If you're part of the dream, let me know.
patannemartinez@gmail.com

Sunday, March 15, 2015

The Big Things

"Enjoy the little things in life because one day you will look back and realize they were the big things." Kristina

My dear friend and neighbor is hosting a bridal shower for her soon-to-be daughter in law. I'm trying to be as helpful as I can to my friend who is always prepared and organized way before any deadline.

At last, I can help. She needs more chairs and I know where she keeps them in a basement closet. I head down the stairs and as I turn the corner on the stairs, I get a glimpse of the basement family room, stop, and get a lump in my throat.

I came down these stairs many more times when our children were young. My four year old was a regular visitor at Tammy's house. For all those years, when I turned that stair corner, my first glimpse was of a giant children's playroom. Somehow, I'd forgotten how time had passed, and this is what I expected on this night. But it wasn't so. The first glimpse was of a brown leather, very adult looking couch, and this is what made me freeze.

Same action, same mindset, I'd been doing for years; but oh how things had changed. Strangely, my perception of time hadn't changed. The expectation of what the room was like had frozen in time. It was just another day when I was running down the stairs to pick up five year old, or eight year old, or ten year old Paloma, who was downstairs playing with Becca, Chris and William. My subconscious memory of turning that corner was fifteen years in the past--but reality was the present.

I hope I've enjoyed all the little things in the past. When children would slip their little hands into mine; when dinner was sitting in front of the high chair; first steps and giggles. Dropping the children off for the first day of junior high, first dates, break-ups, girls acting silly. Indeed they were small things then, but today they truly are the big things. The milestones of happiness. Running down those stairs to call Paloma home was a little thing; yet today, the reminder of the swift passage of time-- indeed a BIG thing.

The challenge continues and feeling the sacredness of time on Tammy's stair landing reminded me of the little things that would always become "the big things." So yesterday as Tony and I biked, I noticed the fresh plowed rows of dirt, reveled that on the first beautiful spring day, the whole city seemed to be on the bike path or in the surrounding parks and yards. I treasured the moments we had at our half-way destination: our daughter's house. I completely felt the presence and curiosity of the one year old I hoisted onto my neck on our short walk-enjoyed how he stuck his mini-fingertips into the holes on the stop sign post. Loved the diorama Max was painting, loved the  personality of Annika when she returned from a birthday party. Each thing so small, but when enjoyed and savored, they will become the things remembered. The big things.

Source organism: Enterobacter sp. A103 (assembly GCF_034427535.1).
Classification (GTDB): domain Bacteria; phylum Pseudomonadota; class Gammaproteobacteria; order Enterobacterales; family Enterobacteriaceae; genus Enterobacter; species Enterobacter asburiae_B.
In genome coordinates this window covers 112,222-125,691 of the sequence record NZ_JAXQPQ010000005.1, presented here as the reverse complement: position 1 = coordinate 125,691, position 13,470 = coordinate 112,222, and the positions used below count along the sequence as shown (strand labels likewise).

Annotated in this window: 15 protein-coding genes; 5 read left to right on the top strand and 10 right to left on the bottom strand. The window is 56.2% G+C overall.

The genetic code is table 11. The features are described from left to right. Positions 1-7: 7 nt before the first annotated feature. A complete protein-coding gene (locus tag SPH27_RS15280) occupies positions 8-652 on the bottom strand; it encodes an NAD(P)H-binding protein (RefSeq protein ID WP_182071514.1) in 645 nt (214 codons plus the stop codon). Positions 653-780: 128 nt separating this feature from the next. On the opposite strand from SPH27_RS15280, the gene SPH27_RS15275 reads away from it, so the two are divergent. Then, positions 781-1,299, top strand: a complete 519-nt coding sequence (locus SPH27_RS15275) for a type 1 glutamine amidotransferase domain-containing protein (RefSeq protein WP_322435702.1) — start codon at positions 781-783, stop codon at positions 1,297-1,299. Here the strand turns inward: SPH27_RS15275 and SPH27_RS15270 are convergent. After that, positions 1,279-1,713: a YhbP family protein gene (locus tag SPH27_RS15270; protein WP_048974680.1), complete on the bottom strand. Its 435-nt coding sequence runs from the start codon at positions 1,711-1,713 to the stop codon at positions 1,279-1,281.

Saturday, March 14, 2015

My mom sends an email and a friend sends a text. They both want to know if I heard about the woman who was killed by a gray whale* in Cabo San Lucas. Without much information, they worry it may have been the same situation Tony and I had just enjoyed.

I hoped it was just an accident...

After more news reports and further investigation, Tony and I conclude it was a much different situation than our own whale encounter.

An increase in whales was noted previous to the collision between the woman's boat and the whale.

Whales and boats are like cars in a congested city. Yet the open ocean has no established traffic pattern, stop lights or one way streets. A whale can surface after gliding in the deep for twenty minutes. The whale rose, the boat dodged to miss it, but didn't, and a lady was thrown from the boat. Tragic. Like any car collision. Magnified when there is a death.

In 2011, I was listening to Les Miserables while laying on the upper deck of a boat. It had been a long day of travel and exploration in the Galapagos Islands, Ecuador. My peaceful listening was abruptly interrupted by a harsh jerk upward. I sat up immediately and saw a piece of whale tail, sliced clean, fly into the air as the whale dove underwater. It was shocking. The whale and the front of the boat collided and as it passed under, the whale was sliced by the double engines attached to the back of the boat. It was tragic to see the whale's fluke fly separately from the body. I wondered how it would live.

I also pondered the possibilities of what could have happened. What if the whale had surfaced sooner? At a different angle? What if the boat had been smaller? It could have sunk the boat.